Three K9 partners that were recently retired from service with the Harris County Sheriff's Office spent the conclusion of Friday's ceremony eating cake.
The animals were celebrated for their work as scent trackers, explosives detectives and drug finders.
"Our four-legged partners function as a team with their handlers and are skilled assets who work tirelessly to help us apprehend wanted suspects, locate missing persons, identify explosives, and seize narcotics and contraband," said Sgt. Chris Moore, who serves as the trainer and lead supervisor for the agency's K9 Unit. "K9s Lucky, Gerard, and Rico were true partners in every sense of the word."
FROM 2019: 10 dogs and handlers become new crime fighting duos for Harris County
Gerard is a 12-year-old K9 trained to identify explosives and track a scent. He has worked alongside his handler, Deputy George Love, on 421 patrol deployments, 270 captures, and 110 explosive sweeps. In 2015, the Belgian Malinois and German Shepherd mix was named Explosive K9 of the Year and won first place in the explosive scramble during the K9 Olympics. In 2018, K9 Gerard and Deputy Love were honored by the 100 Club for apprehending a suspect who shot and wounded a Harris County Precinct 4 deputy constable. K9 Gerard has conducted numerous explosive sweeps at city-wide events, such as Super Bowl LI at NRG Stadium. He has eight years of public service.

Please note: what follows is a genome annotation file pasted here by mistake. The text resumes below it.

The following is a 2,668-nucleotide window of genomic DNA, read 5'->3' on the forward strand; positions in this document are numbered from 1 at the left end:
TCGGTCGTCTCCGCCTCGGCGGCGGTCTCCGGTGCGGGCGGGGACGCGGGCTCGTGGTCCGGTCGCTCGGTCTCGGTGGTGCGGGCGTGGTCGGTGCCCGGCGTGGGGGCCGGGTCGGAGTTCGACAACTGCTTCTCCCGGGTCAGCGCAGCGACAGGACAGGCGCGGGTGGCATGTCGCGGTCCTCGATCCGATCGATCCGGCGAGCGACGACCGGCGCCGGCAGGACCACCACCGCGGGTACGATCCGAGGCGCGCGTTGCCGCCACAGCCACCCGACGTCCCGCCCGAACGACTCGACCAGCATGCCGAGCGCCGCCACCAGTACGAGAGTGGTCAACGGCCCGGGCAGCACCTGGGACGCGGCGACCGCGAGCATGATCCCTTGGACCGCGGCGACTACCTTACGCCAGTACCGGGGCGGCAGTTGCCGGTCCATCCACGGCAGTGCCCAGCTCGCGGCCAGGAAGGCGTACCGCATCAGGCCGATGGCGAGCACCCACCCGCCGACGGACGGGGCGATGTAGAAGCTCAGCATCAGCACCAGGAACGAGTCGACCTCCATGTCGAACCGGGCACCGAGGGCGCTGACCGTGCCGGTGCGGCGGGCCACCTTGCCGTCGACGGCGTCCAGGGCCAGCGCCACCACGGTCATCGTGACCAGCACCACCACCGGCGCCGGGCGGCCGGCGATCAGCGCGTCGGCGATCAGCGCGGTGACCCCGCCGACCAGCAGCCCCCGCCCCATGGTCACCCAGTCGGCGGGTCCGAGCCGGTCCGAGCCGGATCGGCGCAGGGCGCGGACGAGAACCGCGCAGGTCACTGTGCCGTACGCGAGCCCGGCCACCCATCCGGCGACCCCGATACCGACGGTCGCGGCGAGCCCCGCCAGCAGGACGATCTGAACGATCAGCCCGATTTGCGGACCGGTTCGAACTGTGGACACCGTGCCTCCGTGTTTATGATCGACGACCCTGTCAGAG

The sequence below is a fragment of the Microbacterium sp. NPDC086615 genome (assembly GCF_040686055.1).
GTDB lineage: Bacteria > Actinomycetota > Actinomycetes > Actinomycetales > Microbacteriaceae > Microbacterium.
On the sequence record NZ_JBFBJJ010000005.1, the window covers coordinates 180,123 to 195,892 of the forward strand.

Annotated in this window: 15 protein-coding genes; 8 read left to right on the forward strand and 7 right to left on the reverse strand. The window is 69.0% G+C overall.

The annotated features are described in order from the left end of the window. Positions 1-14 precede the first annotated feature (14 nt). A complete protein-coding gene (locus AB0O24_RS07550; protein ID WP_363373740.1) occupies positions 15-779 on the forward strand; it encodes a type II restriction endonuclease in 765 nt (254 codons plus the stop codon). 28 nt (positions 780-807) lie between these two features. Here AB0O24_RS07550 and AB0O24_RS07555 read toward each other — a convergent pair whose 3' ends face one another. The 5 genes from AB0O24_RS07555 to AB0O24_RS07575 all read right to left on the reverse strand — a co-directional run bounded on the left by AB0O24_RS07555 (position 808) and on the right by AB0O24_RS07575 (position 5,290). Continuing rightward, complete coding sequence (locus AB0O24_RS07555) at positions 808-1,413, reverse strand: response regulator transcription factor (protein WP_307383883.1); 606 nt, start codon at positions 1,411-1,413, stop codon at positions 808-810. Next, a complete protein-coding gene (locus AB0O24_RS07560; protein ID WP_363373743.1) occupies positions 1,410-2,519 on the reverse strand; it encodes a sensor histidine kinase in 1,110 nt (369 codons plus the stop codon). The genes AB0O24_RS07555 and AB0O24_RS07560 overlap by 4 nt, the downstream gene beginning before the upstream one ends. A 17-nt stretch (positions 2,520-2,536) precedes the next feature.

Lucky is a 10-year-old K9 trained to identify explosives and track a scent. He has worked alongside his handler, Deputy David Bair, on 332 patrol deployments, 88 captures, and 151 explosive sweeps. K9 Lucky, a German Shepherd mix, has conducted numerous explosive sweeps at city-wide events, including the Grand Prix of Houston, NCAA Final Four Tournament, and Super Bowl LI at NRG Stadium. In 2015, he responded to an officer-involved shooting in north Harris County involving a Houston police officer. He was deployed at the scene, a gas station parking lot, and tracked the suspect's shotgun to a nearby wooded area, recovering crucial evidence. He has seven years and five months of public service with more than 2,400 training hours.
Rico is a 9-year-old K9 trained to identify narcotics and track a scent. He has worked alongside his handler, former Deputy and current Waller County Sheriff Troy Guidry, on 127 patrol deployments, 48 captures, and 98 narcotic operations. Additionally, the team helped train handlers from the sheriff's office and other law enforcement agencies - dedicating about 160 hours per month to the instruction. K9 Rico has six and a half years of public service with more than 3,100 training hours.
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